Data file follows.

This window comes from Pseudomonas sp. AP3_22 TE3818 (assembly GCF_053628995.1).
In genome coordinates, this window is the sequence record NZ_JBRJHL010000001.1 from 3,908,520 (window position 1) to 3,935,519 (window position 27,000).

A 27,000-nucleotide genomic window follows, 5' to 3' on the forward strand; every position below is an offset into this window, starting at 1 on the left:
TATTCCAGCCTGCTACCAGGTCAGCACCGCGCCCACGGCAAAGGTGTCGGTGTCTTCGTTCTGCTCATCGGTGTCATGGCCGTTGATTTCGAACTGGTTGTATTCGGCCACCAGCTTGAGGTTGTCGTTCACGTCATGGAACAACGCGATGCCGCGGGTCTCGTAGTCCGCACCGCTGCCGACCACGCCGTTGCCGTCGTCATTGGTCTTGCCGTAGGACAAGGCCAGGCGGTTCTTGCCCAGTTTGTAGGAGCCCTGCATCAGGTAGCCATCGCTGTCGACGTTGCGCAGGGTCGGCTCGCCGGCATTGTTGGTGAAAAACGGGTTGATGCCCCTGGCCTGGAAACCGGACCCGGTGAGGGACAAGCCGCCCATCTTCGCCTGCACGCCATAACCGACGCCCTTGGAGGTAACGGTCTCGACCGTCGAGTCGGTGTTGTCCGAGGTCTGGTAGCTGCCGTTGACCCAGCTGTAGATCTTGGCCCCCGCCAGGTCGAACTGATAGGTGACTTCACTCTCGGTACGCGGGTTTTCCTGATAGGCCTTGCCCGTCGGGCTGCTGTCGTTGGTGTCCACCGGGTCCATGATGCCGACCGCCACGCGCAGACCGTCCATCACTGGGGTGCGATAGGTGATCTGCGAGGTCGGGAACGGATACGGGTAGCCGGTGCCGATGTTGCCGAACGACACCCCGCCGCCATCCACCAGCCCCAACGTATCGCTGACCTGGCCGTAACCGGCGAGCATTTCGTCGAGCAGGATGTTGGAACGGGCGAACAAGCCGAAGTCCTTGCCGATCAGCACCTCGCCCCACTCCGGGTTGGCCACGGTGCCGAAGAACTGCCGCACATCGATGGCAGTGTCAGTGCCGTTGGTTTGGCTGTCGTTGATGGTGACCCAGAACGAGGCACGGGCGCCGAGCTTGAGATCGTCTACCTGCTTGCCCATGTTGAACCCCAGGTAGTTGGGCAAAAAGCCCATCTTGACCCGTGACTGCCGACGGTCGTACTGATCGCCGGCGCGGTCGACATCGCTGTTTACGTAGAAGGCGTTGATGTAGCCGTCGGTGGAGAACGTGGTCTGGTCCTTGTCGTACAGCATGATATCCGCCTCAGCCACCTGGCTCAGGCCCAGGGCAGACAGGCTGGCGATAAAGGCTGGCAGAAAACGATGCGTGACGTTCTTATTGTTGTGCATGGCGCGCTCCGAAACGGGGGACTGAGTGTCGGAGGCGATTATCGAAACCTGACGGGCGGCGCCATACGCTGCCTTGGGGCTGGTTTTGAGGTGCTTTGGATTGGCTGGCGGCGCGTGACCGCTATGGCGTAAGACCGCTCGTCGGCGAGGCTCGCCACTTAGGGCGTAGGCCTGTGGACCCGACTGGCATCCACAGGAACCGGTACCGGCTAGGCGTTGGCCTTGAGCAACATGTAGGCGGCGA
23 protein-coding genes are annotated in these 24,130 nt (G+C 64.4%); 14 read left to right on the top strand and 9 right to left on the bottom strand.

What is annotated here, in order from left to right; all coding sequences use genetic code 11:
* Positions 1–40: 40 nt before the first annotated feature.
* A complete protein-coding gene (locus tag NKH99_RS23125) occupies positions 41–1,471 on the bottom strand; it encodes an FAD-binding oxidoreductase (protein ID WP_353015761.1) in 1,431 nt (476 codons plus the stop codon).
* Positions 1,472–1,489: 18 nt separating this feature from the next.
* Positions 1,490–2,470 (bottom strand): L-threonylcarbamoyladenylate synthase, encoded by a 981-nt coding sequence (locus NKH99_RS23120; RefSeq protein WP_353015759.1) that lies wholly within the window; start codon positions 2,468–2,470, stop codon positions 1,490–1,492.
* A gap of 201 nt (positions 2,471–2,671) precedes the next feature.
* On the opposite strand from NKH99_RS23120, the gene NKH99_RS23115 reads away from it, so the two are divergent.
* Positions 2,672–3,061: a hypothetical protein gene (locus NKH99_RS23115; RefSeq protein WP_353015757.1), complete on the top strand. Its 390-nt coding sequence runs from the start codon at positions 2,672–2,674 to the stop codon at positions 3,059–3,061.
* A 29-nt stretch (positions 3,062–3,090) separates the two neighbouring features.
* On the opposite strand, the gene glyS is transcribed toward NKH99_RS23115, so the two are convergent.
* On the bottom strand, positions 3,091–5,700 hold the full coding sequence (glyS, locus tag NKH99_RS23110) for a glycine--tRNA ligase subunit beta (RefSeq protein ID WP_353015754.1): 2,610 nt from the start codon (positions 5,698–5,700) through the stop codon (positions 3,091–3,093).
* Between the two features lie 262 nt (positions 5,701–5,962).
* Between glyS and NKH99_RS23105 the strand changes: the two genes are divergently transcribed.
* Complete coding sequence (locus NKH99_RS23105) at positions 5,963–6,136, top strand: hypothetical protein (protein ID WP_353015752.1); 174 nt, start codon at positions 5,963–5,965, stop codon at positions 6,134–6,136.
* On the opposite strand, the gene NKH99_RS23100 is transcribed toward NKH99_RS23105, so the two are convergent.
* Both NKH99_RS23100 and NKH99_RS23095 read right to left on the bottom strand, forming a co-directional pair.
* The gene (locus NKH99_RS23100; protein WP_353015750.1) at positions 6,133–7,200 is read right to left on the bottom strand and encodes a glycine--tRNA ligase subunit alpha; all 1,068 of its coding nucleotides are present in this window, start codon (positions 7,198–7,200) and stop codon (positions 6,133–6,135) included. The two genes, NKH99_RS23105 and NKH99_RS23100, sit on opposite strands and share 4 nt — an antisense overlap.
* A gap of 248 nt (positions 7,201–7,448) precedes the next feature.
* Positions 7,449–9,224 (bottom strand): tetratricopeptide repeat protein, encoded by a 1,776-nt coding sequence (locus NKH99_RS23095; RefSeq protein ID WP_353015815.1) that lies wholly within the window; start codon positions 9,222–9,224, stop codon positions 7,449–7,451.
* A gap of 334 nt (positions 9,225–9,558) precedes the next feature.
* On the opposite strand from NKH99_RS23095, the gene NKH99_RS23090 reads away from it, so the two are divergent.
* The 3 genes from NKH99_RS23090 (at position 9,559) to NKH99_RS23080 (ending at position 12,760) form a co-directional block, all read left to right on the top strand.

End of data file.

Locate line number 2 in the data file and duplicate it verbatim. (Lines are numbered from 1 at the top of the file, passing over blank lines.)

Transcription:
In genome coordinates, this window is the sequence record NZ_JBRJHL010000001.1 from 3,908,520 (window position 1) to 3,935,519 (window position 27,000).